In the early 1990s, using unit-cost assumptions derived from major new-town and regional-development projects I had worked on, I estimated a value for the nation’s public infrastructure at greater than $1.4 trillion. Economist Alicia Munell, then at the the Federal Reserve Bank of Boston, published an article in the January/February New England Economic Review that cited unpublished Bureau of Labor Statistics (BLS) data as a basis for estimating the 1987 value of non-military public capital stock at $1886.8 billion. Munell’s number included public buildings such as hospitals and schools; mine did not. Without the buildings, the BLS number was $1.35 trillion. (The BLS estimates indicated that non-military public capital represented about 29% of the nation’s total capital stock, meaning all of our homes, factories, farms, and military bases, as well as what we usually mean by the term “infrastructure.”)
U. S. population in that period was estimated to be between approximately 243 and 257 million people. Our per capita investment in highways, transit, pipelines, sewers, and the like then works out to have been $5,500 to $5,600. This would be a depreciated value, reflecting age and current condition of the facilities. The cost of replacing the system entirely today would be much greater.
The nation’s population has grown to a bit more than 312 million people in 2011. The consumer price index, one measure of how prices change over time, has grown in the past 2 decades to a level about 1.55 times what it was in 1990. McGraw-Hill, publishers of Engineering News Record magazine, calculates several specialized indices that suggest construction and materials costs—that is, what it takes to build and repair infrastructure—have grown more rapidly than the consumer price index would suggest. Any new infrastructure constructed to accommodate our increased population has almost certainly cost more, per capita, than the average investment value of 1990. (For my “back of the envelop” calculation, I used a factor of 1.7, meaning approximately $9,400 per person at current prices. This value again reflects age and wear of facilities that have been in use for some years.)
Not only has our existing infrastructure aged and grown worn with use; according to such experts as the American Society of Civil Engineers—whose 2009 “report card” rated our systems as only a “D”—much of it has been seriously neglected. In the same way that an old and poorly-maintained house may sell for less than its newer and better-kept neighbors, the value of our old capital stock may have depreciated substantially over the past 20 years. (In my calculations I assumed that the average value of what was in place in 1990 is now worth only 90% of what it was then.)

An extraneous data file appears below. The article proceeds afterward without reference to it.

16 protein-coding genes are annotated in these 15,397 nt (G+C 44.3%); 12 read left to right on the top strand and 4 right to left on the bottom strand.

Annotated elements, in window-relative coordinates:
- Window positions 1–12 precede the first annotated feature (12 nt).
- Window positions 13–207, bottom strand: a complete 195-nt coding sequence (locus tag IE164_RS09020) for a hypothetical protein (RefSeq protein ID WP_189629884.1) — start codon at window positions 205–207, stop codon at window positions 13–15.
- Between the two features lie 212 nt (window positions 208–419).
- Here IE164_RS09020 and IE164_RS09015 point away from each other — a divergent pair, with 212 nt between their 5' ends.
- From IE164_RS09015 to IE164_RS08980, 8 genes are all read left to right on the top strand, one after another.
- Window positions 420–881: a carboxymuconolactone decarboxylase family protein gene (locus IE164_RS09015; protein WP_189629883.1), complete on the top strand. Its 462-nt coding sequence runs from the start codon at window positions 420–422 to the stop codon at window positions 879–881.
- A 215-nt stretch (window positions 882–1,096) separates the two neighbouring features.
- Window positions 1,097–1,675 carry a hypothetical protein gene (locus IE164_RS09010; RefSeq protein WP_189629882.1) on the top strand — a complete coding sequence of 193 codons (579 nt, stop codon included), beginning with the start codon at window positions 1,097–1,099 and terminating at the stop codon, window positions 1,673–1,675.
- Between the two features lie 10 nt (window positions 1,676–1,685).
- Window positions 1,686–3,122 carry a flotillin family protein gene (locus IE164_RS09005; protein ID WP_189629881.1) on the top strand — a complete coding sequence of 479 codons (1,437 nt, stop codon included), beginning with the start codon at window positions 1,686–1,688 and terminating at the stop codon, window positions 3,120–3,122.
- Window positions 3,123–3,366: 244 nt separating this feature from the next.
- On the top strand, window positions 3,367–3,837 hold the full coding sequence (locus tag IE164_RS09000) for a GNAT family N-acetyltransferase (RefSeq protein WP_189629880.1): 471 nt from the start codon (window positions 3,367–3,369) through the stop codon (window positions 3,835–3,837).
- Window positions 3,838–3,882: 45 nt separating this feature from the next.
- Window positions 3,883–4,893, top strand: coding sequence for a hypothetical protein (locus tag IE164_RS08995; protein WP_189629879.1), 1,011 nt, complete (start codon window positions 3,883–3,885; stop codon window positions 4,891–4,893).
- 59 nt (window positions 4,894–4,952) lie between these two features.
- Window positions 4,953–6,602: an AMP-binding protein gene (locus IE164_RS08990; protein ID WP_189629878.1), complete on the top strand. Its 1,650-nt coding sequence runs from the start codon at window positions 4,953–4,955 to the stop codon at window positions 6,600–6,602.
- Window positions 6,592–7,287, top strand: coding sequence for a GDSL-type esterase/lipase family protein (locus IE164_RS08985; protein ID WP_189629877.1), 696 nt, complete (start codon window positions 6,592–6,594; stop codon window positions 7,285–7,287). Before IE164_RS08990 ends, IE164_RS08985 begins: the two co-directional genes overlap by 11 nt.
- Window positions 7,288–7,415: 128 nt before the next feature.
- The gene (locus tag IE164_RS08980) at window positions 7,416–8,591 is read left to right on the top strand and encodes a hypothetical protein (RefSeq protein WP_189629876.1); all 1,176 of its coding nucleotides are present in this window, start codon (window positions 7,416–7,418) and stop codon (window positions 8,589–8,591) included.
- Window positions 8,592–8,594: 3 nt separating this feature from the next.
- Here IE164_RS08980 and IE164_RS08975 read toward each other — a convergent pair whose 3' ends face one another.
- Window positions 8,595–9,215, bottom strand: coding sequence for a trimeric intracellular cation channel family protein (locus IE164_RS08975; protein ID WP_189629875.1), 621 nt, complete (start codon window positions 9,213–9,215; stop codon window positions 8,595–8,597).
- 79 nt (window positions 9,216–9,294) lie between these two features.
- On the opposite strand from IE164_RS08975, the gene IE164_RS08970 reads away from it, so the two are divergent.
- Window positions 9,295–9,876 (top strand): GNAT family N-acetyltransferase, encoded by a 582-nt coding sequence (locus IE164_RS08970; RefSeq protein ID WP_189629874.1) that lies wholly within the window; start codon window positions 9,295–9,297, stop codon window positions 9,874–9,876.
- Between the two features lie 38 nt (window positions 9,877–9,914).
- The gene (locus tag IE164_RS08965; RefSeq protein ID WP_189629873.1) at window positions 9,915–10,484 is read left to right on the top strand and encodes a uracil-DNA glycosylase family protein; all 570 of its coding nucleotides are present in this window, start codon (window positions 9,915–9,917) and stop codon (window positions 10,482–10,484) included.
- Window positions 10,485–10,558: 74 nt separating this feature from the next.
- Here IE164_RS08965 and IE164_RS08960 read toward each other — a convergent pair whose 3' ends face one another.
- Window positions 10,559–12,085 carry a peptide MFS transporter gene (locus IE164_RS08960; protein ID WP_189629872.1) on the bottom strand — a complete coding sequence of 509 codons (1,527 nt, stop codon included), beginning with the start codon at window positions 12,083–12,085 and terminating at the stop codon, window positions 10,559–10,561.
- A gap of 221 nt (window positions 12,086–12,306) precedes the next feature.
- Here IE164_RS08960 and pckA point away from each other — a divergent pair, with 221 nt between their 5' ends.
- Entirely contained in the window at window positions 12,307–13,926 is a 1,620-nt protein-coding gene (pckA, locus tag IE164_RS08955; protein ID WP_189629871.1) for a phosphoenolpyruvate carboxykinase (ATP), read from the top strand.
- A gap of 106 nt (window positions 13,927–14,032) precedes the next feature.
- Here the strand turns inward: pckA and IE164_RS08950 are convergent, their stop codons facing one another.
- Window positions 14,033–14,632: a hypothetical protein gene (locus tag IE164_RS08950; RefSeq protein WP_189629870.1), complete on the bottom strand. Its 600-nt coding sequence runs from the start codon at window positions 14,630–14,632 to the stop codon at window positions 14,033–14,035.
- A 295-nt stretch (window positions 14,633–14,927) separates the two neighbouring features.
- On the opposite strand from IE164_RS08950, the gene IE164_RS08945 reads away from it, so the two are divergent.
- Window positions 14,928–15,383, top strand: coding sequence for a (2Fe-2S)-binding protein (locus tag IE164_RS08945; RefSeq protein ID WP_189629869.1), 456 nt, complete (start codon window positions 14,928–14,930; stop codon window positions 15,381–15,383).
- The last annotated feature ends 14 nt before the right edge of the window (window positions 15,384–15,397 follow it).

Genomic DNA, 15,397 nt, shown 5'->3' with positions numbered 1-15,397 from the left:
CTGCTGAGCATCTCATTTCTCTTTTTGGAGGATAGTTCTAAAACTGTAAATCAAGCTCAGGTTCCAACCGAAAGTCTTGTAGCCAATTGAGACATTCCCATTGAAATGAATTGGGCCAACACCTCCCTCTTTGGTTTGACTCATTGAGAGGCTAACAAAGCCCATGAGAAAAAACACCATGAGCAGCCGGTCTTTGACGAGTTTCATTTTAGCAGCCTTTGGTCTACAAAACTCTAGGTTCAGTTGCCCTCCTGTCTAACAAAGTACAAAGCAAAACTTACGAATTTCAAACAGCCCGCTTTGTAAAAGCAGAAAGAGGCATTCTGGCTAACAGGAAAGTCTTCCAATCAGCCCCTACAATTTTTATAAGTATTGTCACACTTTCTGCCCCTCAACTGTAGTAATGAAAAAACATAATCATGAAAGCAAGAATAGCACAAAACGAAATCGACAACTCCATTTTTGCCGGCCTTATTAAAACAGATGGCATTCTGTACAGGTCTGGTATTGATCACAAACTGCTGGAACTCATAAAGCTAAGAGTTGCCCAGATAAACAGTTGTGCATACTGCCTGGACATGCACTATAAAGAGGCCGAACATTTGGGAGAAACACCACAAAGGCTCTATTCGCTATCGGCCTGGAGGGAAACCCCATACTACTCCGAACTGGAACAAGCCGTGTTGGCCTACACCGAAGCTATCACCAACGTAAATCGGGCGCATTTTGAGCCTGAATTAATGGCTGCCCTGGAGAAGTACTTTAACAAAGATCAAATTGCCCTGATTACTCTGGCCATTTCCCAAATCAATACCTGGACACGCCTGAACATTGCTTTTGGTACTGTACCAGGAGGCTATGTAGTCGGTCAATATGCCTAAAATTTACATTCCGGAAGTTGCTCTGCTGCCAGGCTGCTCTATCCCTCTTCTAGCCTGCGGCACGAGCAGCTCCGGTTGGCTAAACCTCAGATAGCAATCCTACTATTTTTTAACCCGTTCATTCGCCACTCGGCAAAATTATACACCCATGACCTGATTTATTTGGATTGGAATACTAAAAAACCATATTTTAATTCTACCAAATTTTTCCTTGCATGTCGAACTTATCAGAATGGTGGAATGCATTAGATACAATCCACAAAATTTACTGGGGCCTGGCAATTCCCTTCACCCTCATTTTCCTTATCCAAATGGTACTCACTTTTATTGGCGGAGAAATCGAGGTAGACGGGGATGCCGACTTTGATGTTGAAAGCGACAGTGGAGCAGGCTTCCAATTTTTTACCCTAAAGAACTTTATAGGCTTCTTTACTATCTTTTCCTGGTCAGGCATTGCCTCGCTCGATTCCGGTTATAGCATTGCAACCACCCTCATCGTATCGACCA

I then figure that we have a net investment in our infrastructure that in 2011 is worth approximately $1.75 trillion, excluding school, city halls, hospitals, and other public buildings. The per capita investment works out to be perhaps $5,700.
The Bureau of Economic Analysis (BEA) estimates per capita U. S. gross domestic product (GDP) for 2010 was approximately $14,527. The economic activities of the utilities, transportation and warehousing, and waste management and remediation sectors of the economy accounted for 5% of that GDP. Manufacturing and construction accounted for another 15.1%. Whether they are absolutely dependent on modern infrastructure is arguable, but these economic activities clearly could not occur in their contemporary form or level of productivity without water supplies, transportation, electric power, and the other service infrastructure delivers. In addition, GDP as a measure of national production neglects many of the environmental and quality-of-life benefits that infrastructure delivers. If the nation’s economy were to be viewed as a large corporation, analysts could argue that our sales-to-fixed-assets ratio is substantially greater than the 2.6 calculated from per capita GDP and the estimated
How much of U. S. GDP is attributable to our infrastructure’s enhancement of productivity of our labor, land, and other capital investments has not yet been well researched. A recent McKinsey & Co. analysis of India (by Gupta, Gupta, and Netzer) suggests that under-performing infrastructure could reduce that nation’s GDP growth by 4 to 8%. Studies by the World Bank in the 1980s (by Alex Anas and Kyu Sik Lee) found that the costs of goods and services in some countries with newly industrializing economies cost were as much as 30 percent higher than would otherwise have been expected, because inadequate infrastructure forced firms to provide their own water and power supplies. Endemic traffic congestion clearly adds to the costs of companies operating in such places today.
Because of such evidence, it seems to me likely that our infrastructure produces benefits significantly greater than the 2 to 4% return on invested capital that many economists have attributed to it. If public agencies must pay rates in that range to borrow funds in the bond market, one certainly would anticipate that infrastructures built with these funds are more productive and the investment is a good one. Anyone who has travelled to countries that lack adequate infrastructure cannot help but appreciate that this is the case.